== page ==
- Album Reviews

Saratan – Martya Xwar

I must say that I had decided to avoid disproportionate compliments (fangirl thoughts), on my reviews, but what a girl can do when she is shaken and seduced by such a gleaming work? They say that music is mathematical, and this album, Martya Xwar, by Saratan, has convinced me that musical mathematics can be incredibly exciting and dark. So I delved into my limited knowledge of math and with great effort and sacrifice I solved something… Ladies and Gentlemen… my first perfect equation:

___________________________  =     NEW LEVEL OF EPICNESS

(Note to Self: Damn! I still suck at math…)

Saratan (Arabic word that means Cancer) is a polish death/thrash metal band founded in 2003 in Kraków. The current line up is formed by Adam Augustyńsk on guitars, singer and bassist Jarek Niemiec, and drummer Michał Stefański. Martya Xwar is the third album by the band, a great stunning hybrid son of death and thrash metal, with a raw, visceral and delirious sound.

The first that came to my mind when I heard the term “death / thrash” was, obviously, Slayer. And yes, these guys have a lot of Slayer in their essence, but they deserve to be highlighted for wanting their own style and using so many different influences. As Dr. Frankenstein himself, they have been collecting members and extremities from different dead bodies, to give life to their creation. As a finger gets cruelly into an open wound, Saratan lashes without mercy, basing their lyrics on anti-christian themes, direct injections into the veins. The intro, Taj-e Sahra takes pride in their clear ethnic / oriental influences, which can be heard throughout the whole album, but here they just flow easily with a clean and naked sound, a mesmerizing and somewhat sensual way of capturing the attention immediately. Mastema camouflages a female voice, lost between dangerously sharp energetic guitar and great bass work. Special mention to Mr. Stefanski, I can almost see his hands bleeding all over the drums. I hate to use exclamation points in my reviews, but I need to… Damn! The man delivers!!! … The song is very intense and has a powerful and lingering tone. Verminous Disease has a simply delicious riff, and is generally tasty and eargasmic. The impetuous and delirious solo made my eyes open wide and start headbanging in silence. Again, absolutely brilliant drum work. Ba al Zevuv starts with a jungle atmosphere, very magical and spiritual drums ala Jumanji, which persist throughout the song in a deadly and unstoppable dance, the impending combination of guitar, bass, drums and vocals again involving the mysterious mermaid singing on the horizon. The band also did a pretty good video of this song, black and white styled, last year.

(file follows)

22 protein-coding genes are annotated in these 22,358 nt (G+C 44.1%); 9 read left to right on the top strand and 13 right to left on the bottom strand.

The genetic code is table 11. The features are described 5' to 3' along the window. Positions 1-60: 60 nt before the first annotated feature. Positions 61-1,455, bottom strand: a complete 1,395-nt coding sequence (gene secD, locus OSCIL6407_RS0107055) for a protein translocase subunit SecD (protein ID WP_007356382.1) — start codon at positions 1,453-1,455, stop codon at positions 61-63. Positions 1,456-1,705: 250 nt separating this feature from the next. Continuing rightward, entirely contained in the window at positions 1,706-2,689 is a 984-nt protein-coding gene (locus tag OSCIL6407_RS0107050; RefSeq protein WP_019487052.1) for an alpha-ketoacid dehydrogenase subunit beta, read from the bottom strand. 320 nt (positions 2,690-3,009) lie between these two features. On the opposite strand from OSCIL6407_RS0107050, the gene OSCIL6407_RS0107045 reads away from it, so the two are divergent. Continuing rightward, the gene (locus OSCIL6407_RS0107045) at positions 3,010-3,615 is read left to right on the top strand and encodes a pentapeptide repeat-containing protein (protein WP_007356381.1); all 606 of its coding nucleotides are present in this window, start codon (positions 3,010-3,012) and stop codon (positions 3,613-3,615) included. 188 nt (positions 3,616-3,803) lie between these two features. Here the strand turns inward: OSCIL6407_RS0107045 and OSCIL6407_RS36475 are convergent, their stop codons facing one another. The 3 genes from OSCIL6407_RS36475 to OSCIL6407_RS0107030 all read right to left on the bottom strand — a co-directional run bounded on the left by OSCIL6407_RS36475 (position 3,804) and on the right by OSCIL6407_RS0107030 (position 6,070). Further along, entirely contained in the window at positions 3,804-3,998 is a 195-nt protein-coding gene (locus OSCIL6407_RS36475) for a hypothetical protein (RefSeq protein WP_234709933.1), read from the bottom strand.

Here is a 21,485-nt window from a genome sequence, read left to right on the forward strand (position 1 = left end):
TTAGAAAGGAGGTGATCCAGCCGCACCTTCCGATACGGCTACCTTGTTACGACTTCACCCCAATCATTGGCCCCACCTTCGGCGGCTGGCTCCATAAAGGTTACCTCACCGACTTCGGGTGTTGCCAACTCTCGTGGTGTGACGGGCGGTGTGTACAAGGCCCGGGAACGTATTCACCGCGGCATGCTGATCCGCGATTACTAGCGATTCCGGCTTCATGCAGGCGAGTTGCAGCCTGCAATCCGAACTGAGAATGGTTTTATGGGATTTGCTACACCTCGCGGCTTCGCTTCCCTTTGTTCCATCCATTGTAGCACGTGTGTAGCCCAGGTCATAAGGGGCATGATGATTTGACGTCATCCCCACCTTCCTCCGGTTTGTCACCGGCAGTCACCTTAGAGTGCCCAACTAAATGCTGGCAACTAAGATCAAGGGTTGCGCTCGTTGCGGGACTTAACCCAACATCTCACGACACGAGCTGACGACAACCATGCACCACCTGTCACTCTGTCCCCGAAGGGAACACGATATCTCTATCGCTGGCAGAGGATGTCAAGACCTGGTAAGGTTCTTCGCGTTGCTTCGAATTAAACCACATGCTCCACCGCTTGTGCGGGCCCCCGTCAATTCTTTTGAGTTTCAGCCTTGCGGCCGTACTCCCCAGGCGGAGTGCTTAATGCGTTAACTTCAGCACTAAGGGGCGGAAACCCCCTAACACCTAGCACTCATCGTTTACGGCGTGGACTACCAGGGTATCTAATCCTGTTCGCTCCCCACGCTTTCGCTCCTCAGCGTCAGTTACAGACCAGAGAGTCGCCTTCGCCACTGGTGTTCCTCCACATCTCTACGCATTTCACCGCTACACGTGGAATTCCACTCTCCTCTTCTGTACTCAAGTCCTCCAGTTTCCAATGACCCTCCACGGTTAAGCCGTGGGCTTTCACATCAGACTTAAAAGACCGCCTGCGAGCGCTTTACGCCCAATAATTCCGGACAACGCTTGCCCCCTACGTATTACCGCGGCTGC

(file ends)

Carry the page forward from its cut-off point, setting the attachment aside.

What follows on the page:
I forgot to mention that the first time I heard this album (the first many times actually), I was hospitalized. Dressed with one of those typical hospital gowns that show proudly your arse to the world, waiting on my bed for my next disturbing exams, I replayed Silent Sound of Mourning over and over again and I became addicted to it, this track is very dark and enveloping, a varied structure and a hard and ruthless sound. The singer’s voice sounds particularly desperate and emotional, and in the middle of this apocalypse appears a piano, equal or darker than the rest of the song, which lifts you into its arms to an unknown and fantastic place…. I don’t know if it was my face or my involuntary movements, but at this point my nurse was convinced that I was part of a strange cult, and she took care of me very carefully, probably fearing that I could eat her at some cannibalistic ritual. With The Secret Path Of Martya Xwar I discovered that I’m actually really good doing air drumming. While every atom of my body twisted with joy and excitement with the great guitarist’s technique, that overflows adrenaline as the singer shows off his best screams. God That Disappears confirms, without a doubt, that the drummer is not human, but rather a killing machine full of rage. An insane guitar, heavy bass and outstanding growls form a new definition of intensity. The instrumental track Asmodea is the final touch on this great album, which closes a sacred circle of power, technique and incalculable fury.

In conclusion, Martya Xwar is an outstanding album, highly technical, based on thrash and death metal. The band experienced at each song with a different structure and flavor, perfectly amalgamated influences ranging from almost progressive and demented atmospheres to the heaviness of Machine Head and the darkness of Behemoth. Some detractors of death and thrash say that you don’t need to sound angry to make metal music. That is certainly true, but let’s say it is also very useful, at least for me, to vent my anger with music like Saratan’s. Without mighty albums like this, I would already have killed a few dozen of annoying human beings. I’m a tiny and somewhat shy girl, and I have being a long long long time (too long), searching for an album that is heavy and disturbing enough to make me feel like a complete badass.
Martya Xwar is a powerful and virulent album, rarely seen, an experiment, hybrid, with an overwhelming and infectious personality. Perfect to hear at full blast inside your car in the morning (right after your boss calls you because it’s late and you have not arrived), and for a brief moment, send your boss, the clock, and the whole world to hell.

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